“A meeting of many citizens was held at the residence of Dr. J. J. Alford…22 July 1868 for people interested in pomology [the science of growing fruit] and horticulture.” People from Washington parish, LA and neighboring counties in MS were welcome to join the meeting. They planned to meet monthly to discuss pomology and horticulture.

A list of attendees was included and several are members of our family tree. Several others are most likely family members but I cannot definitely connect them at this time.

Note: I have added family information after the names of attendees. This was not included in the newspaper.

Dr. J. J. Alford             1830-1914; son of Edwin Barksdale Alford

Ira. P. Alford                1822-1901; son of Edwin Barksdale Alford

Edwin Alford               1792-1901; son of Jacob; m Martha Smith, d/o Wyatt

B. F. Ellzey                  1827-1904; Benjamin Franklin Ellzey; son of John

J. S. Ellzey                   1829-1874; John Ellzey; s/o John; m. Saryntha Smith, d/o  Wyatt

G. C. Fortenberry        1805-1884; Gasua Chapman Fortenberry; son of William J.

W. F. Fortenberry        1840-1906; William Franklin Fortenberry; son of Gasua

Wyatt Smith                1809-1844; son of Jeremiah; m. Euseba Fortenberry, d/o Gasua

T. J. Tynes                   1823-1900; Tyra Jennings Tynes; m Harriet Alford, dau. of Edwin B.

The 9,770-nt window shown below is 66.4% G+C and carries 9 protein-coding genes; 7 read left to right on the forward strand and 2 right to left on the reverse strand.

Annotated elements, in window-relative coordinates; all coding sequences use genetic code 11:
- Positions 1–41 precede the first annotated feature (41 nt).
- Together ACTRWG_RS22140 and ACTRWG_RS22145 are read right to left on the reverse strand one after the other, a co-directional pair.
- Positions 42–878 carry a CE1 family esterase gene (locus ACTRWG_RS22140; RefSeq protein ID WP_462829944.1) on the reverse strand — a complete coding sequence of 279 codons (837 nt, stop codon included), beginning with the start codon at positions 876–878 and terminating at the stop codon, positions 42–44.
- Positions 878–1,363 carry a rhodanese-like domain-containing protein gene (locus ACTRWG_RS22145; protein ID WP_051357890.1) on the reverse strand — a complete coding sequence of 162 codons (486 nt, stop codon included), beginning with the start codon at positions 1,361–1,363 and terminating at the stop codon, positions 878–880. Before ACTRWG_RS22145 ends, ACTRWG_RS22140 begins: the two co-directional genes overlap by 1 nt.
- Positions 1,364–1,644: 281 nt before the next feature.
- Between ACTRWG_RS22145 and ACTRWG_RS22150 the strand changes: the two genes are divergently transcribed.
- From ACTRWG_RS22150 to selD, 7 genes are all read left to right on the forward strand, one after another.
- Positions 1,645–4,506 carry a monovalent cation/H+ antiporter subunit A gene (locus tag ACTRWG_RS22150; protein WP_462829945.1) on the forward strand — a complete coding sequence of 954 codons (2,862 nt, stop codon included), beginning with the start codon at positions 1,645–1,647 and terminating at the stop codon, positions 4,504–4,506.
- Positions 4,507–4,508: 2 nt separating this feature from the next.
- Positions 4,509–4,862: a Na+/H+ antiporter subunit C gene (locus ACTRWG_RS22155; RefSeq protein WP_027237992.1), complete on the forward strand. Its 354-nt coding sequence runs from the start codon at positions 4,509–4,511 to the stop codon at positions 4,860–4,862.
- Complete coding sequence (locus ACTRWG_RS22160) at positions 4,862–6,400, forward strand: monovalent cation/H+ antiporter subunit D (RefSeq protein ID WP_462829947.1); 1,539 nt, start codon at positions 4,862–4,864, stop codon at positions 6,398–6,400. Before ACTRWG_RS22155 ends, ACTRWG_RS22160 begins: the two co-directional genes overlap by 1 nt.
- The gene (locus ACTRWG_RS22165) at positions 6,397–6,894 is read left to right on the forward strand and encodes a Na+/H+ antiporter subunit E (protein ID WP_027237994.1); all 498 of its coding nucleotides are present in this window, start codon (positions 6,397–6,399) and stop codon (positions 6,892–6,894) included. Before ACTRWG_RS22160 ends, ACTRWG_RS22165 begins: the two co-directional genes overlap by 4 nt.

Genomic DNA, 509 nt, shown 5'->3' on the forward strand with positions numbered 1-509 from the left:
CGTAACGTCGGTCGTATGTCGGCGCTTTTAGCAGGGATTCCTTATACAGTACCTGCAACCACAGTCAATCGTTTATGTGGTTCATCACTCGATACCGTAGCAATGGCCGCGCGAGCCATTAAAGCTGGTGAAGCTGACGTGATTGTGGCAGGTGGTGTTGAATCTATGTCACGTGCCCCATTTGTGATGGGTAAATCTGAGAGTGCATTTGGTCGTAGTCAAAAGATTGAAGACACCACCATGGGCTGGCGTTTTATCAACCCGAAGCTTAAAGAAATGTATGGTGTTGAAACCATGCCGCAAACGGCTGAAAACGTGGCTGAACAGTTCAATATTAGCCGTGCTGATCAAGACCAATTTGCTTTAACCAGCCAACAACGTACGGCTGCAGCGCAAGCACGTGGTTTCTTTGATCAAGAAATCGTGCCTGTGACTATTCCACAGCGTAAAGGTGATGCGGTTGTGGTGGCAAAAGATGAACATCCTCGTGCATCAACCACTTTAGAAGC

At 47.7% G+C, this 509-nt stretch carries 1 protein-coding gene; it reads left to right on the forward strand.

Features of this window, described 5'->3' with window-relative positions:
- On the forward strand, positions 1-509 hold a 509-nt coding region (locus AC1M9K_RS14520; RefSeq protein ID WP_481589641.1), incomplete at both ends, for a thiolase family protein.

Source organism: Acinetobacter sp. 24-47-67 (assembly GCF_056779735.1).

[Edwin Barksdale Alford & Wyatt Smith are two of my 3rd great grandfathers.]

A second newspaper article, written the following year is evidence that the group continued to meet. “We are glad to see our native farmers and planters are striving to change the old ways for new, where it is found that the old ways wear out the land, or are circuitous or slow, and that the new improve the land and bring the cultivator with rapidity to abundant enjoyment of its fruits.” The second article mentions Dr. J. J. Alford but does not list all the members of the group.

  • Agricultural Meeting, Osyka. (New Orleans, LA: New Orleans Times, 8 August 1868) 3; digital image, Genealogy Bank: accessed September 2017. 
  • Agricultural Progress. (New Orleans, LA: New Orleans Times, 5 December 1869) 2; digital image, Genealogy Bank: accessed September 2017.

          Are you related to these families? Let's talk.